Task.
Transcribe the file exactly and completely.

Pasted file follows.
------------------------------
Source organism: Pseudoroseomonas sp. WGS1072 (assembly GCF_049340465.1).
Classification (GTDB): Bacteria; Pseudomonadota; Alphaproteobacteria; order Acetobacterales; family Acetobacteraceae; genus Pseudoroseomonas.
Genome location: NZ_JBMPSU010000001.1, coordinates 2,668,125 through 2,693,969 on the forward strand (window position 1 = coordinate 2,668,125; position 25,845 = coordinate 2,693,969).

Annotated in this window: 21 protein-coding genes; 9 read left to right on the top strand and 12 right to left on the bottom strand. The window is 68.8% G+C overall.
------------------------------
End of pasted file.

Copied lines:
Source organism: Pseudoroseomonas sp. WGS1072 (assembly GCF_049340465.1).
Classification (GTDB): Bacteria; Pseudomonadota; Alphaproteobacteria; order Acetobacterales; family Acetobacteraceae; genus Pseudoroseomonas.
Genome location: NZ_JBMPSU010000001.1, coordinates 2,668,125 through 2,693,969 on the forward strand (window position 1 = coordinate 2,668,125; position 25,845 = coordinate 2,693,969).

Annotated in this window: 21 protein-coding genes; 9 read left to right on the top strand and 12 right to left on the bottom strand. The window is 68.8% G+C overall.